Dr.Kamini Silvarajan MD/AAAM

Editorial Board: Dr.Kamini Silvarajan MD/AAAM

Medication Induced Asthma

Medication Induced Asthma

This article is the final continuation from each description of the Types Of Asthma:-

Medication Induced Asthma or Aspirin Induced Asthma: – Aspirin, most people don’t think twice about taking an aspirin under the prescription accordingly and it’s correct usage esp. when they have a headache,but for some people with inclusive of asthma, this unknown action can be fatal.

Aspirin and other Non Steroidal Anti Inflammatory DrugS* or NSAIDS – such as ibuprofen ,naproxen and diclofenac – have been found to trigger asthma attacks in people who have asthma. The asthma attacks induced by aspirin and NSAIDS are mostly severe and can even be life threatening. The aspirin sensitivity generally increase as people age, and it is worse in people with more severe asthma.

This symptoms has been recognized for many years, but it was unclear how many people with asthma faced a risk when taking these commonly used medications until further research were done on it with exclusive results.

Further study published recently reviewed the studies done on aspirin induced asthma or AIA for short. The researchers were surprised to find that 5% of children with asthma and 21% of adults with asthma were susceptible to AIA.

The answers of this study showed importance because the people involved were actually challenged with aspirin in a controlled setting, which made for an accurate estimate of how many people are affected by AIA. The study conducted reduced the likelihood that people would attribute their asthma attack to the illness for which they were taking the aspirin, something the researchers concluded did happen very often.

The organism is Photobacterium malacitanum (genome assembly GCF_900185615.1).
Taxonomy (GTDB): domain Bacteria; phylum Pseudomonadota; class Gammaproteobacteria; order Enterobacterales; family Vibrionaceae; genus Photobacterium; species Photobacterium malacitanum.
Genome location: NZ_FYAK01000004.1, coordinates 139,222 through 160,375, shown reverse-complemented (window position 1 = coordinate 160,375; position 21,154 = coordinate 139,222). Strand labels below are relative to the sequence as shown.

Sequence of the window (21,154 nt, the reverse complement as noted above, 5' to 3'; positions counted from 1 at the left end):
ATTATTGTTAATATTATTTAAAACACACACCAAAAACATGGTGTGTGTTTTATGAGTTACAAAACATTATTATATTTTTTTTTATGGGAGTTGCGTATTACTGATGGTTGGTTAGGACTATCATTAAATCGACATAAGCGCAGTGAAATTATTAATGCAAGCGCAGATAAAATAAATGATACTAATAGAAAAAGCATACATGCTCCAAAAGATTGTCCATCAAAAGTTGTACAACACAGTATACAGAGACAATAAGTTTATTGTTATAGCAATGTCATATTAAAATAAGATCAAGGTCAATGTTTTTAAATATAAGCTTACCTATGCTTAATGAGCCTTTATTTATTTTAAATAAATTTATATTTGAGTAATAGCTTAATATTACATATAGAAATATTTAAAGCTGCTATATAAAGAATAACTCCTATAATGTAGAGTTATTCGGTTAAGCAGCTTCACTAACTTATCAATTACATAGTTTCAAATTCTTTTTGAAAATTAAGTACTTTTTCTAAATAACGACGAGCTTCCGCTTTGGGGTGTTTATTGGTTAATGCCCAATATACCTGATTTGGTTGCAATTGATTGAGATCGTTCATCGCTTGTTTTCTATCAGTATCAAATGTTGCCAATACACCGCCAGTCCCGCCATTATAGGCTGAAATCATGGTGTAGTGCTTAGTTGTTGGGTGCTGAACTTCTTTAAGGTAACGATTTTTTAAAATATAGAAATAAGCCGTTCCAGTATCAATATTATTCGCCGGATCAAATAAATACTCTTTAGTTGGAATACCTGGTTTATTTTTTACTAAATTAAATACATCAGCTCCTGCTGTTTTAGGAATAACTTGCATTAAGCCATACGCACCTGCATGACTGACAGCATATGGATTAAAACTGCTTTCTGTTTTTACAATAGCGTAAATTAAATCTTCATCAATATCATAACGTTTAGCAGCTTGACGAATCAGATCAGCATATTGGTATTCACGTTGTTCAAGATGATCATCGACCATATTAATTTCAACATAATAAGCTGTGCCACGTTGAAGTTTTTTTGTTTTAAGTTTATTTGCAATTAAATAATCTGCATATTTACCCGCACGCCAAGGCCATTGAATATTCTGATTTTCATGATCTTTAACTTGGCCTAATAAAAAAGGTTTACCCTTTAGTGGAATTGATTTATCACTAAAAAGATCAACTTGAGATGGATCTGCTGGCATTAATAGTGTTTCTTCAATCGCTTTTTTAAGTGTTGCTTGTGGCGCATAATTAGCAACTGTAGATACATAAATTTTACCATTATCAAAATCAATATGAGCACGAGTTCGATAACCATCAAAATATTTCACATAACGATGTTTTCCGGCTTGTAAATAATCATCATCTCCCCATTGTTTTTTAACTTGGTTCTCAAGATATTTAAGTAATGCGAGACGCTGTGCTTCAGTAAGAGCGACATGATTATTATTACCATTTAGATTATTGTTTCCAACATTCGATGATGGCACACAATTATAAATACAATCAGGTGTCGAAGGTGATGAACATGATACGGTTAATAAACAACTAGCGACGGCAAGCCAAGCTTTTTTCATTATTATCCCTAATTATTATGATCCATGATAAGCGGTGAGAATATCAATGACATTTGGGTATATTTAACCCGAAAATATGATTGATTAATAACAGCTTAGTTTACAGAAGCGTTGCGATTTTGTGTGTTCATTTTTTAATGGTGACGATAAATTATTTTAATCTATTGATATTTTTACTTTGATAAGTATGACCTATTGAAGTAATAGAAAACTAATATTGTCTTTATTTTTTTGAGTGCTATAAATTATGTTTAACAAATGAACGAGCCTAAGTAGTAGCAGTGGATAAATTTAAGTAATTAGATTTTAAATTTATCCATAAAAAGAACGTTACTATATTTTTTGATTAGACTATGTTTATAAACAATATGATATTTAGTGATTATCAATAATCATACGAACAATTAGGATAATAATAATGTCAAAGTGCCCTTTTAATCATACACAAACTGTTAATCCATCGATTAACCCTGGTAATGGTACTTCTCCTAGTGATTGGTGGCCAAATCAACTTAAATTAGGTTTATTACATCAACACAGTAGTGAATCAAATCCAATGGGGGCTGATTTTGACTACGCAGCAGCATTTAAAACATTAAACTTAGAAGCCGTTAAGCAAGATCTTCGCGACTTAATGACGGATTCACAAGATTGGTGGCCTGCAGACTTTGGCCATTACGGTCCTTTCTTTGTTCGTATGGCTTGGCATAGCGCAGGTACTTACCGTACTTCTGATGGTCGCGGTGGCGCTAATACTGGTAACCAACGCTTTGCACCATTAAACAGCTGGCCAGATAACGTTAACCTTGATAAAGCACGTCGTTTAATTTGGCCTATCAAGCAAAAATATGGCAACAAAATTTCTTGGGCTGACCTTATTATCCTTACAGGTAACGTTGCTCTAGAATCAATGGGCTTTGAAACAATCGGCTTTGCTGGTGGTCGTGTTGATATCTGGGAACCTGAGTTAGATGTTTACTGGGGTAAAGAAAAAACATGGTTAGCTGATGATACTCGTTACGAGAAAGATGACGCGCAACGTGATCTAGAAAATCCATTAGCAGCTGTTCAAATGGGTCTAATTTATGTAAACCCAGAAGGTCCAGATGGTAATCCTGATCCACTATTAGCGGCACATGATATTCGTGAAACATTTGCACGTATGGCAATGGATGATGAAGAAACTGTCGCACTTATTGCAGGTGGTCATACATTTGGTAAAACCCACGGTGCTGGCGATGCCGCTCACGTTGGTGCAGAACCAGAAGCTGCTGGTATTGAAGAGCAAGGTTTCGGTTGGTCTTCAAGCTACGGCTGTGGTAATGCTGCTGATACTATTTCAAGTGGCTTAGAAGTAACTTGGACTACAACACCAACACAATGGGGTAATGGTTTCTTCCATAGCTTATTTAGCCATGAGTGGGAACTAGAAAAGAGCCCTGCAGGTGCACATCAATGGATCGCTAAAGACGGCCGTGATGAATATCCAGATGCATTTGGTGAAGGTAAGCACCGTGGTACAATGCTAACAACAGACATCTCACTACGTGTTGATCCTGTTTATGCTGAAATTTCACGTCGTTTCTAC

As a matter of fact, the researchers found that when people were asked to report prior aspirin induced asthma attacks, the rate of positive responses was only 2.7%.

Asthma Attacks And Aspirin

Physicians and researchers on the first instance believed that this phenomenon was an allergic response to aspirin. However, it is now believed that aspirin causes asthma attacks in some people because the aspirin acts as a deregulator of leukotrienes (- are fatty molecules of the immune system that contribute to inflammation in asthma and allergic rhinitis. ) and many of the symptoms in asthma.

Aspirin Replacement For Asthmatics With AIA

People who have AIA are also at risk for asthmatic reactions to NSAIDS*, which are the medications often prescribed for people who are allergic to aspirin. Studies have shown that almost all people that is, between 93% to 100% who have AIA also have a negative reaction to NSAIDS. The possibility of suffering an asthma attack was greater in people who reacted to even small doses of aspirin.

Asthmatic patients with AIA were also tested to see how they would respond to Acetaminophen -Tylenol, another common aspirin replacement. With this medication, only 7% of people with AIA had an asthmatic reaction. Again, those who were most sensitive to aspirin were more likely to react to acetaminophen as well.

Another category of pain-reliever medications, the anti-inflammatory Cyclooxygenase-2 – [COX-2] inhibitors such as Celecoxib – [Celebrex], act on a more specific anti-inflammatory pathway than aspirin and NSAIDS. Because these drugs have a narrower target in the inflammatory pathway, they do not seem to have the same effect on people with asthma.